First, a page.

As a senior in high school, I became completely obsessed and captivated by YouTube beauty gurus and their transformative routines. So much so that I started spending a considerable amount of time and money honing my own. I’d go on elaborate shopping binges, buying and testing out product after product in an effort to figure out what worked for me and my own aesthetic. I tried all sorts of beauty trends that year and in college, rocked some rather interesting hairstyles (like a black lob with hints of blonde in my bangs, then strawberry blonde, then cut all my hair off myself), and even donned all sorts of elaborate nail art — all in the name of experimentation.
While I never splurged on high-end luxury beauty products like expensive foundations from Dior or Chanel (I just didn’t have the means to) or pricey beauty treatments (the ones that claim to turn to back the hands of time), I still spent quite a bit of money trying to figure out myself and my relationship to beauty. It was often to the detriment to my bank account, which would sometimes force me to cut corners in other areas in my life to cover necessities.
One day towards the end of college, I had an epiphany while getting hair extensions put in. While I admired beauty as an art form and all of the ways in which people use it to transform themselves, I didn’t really care to adorn myself elaborately. I’m just the type who truly enjoys making themselves up in all sorts of fantastical ways. Once I came to that realization, I stopped spending as much as I used to on beauty. In fact, I went from one extreme (shopping too much on beauty) to another ( barely spending anything at all on my appearance). At one point, I started skipping out on going to the hair salon entirely and instead did my hair myself or had my mother do it (even though her hair skills are fairly limited), save for when I needed to get braids done for vacation. I’d also stick doing my nails at home rather than going to a nail salon.
For a while, that approach worked perfectly fine. But eventually, doing everything on my own started to become a nuisance. Whenever it came time to wash my own hair, I’d find ways to avoid doing it. Same went for my nails. Then, towards the end of last year, I finally admitted to myself that as long as I can feasibly budget for it, it’s much better for my sanity to just pay to get certain things done professionally. While being my own hairdresser and nail tech saved me money all of those years, over time, it just became far too laborious — and I no longer saw the point in continuing that behavior, especially since I was now in the financial place to be able to outsource certain parts of my beauty routine. This year, here’s what I’m gladly coughing up money for:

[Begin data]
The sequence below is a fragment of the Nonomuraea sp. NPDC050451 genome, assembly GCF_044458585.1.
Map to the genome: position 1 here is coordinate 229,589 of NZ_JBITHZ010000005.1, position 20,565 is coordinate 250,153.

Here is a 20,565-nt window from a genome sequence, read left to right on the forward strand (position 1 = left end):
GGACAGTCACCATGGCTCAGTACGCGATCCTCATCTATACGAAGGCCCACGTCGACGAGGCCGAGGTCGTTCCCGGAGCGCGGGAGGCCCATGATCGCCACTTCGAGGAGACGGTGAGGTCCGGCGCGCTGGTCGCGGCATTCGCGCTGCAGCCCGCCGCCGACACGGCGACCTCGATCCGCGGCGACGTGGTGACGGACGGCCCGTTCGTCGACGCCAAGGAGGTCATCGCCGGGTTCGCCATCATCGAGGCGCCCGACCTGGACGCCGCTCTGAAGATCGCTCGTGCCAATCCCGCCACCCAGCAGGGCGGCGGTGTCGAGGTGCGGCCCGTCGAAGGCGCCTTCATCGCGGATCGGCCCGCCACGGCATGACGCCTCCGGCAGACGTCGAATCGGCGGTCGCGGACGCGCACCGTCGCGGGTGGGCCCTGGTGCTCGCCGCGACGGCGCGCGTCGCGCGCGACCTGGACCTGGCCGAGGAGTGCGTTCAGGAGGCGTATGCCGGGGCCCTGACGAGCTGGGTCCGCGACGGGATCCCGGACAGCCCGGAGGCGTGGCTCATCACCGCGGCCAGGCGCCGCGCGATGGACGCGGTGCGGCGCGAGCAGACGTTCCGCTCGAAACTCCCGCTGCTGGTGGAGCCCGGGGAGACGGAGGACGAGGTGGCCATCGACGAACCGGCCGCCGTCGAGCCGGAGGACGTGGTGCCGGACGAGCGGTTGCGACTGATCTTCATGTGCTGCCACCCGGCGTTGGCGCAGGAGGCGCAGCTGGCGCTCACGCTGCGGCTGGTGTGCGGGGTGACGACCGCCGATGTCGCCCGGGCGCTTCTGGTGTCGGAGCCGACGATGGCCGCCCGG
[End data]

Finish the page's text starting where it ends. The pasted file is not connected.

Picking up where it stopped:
1. Getting my hair done
I envy those who are really good at molding their hair into whatever hairdo they want because I am not one of those people. The only styles I really know how to do with my natural hair are low buns. Otherwise, I typically just twist it up at night, pull out the twists and just let it free — I have no clue on how to execute any other styles. Washing my hair is another arduous task that, quite frankly, I can no longer stand to do myself. So you bet I’ll be spending two Saturdays every month this year having someone else do it for me, and giving me a blowout. It’ll cost me about $50-$60 for each session based on some of the prices I’ve discovered recently in my search for a good salon specializing in natural hair. To me, that’s worth it.
2. Doing my nails
It’s about time I admit it: I’m terrible at doing my own nails. It doesn’t matter how many times I’ve done them — there is always a lot of clean up involved in order to make them look presentable in the end. I usually get some of the color on my fingers and toes that I have to meticulously remove with q-tips soaked in nail polish remover. This year, I’m going to save myself the headaches and just get monthly gel manicures and regular pedicures. It’s $50 per visit at my local salon. Whenever the paint chips, I plan to paint clear nail polish on my nails with a bit of glitter over it (which is super hard to mess up) until it’s time for my next appointment.
3. Getting frequent facials
While at-home facials are one of the ways I pamper myself when I’m feeling a bit stressed or when my skin is going through it, there’s nothing quite like getting a professional facial done by an esthetician. It doesn’t matter how many facials I attempt at home — they are far more knowledgeable about taking care of all kinds of skin ailments and are better equipped to eradicate (or at least minimize) my skin care issues than I ever will be. Plus, it’s always satisfying have a facialist do extraction and suck out all of the gunk that’s been living in your skin and clogging your pores. This year, I’m making a point to get facials at Mario Badescu in New York City at least once every quarter, which often runs about $65 a session for the European facial.
Despite what you may read on personal finance blogs or sites, there’s no right or wrong way to use your money. It’s okay if you don’t want to penny-pinch all the time, and want to buy those products or indulge in luxuries some financial experts say to avoid. If it’s something that adds a bit of joy to your life or makes your life easier in some way, feel free to spend on it. Just make sure you’re budgeting for it (like I’m doing). Even though I’ll be spending a bit more on my physical appearance this year than I have in years prior, I’m still making sure I’m always living within my means and opting for places to get my hair, nails, and facials done that I can genuinely afford.
Shammara is a featured columnist at The Financial Diet. When she’s not writing about her financial woes, you can find her on Twitter sharing her thoughts on beauty and fashion trends and pop culture.
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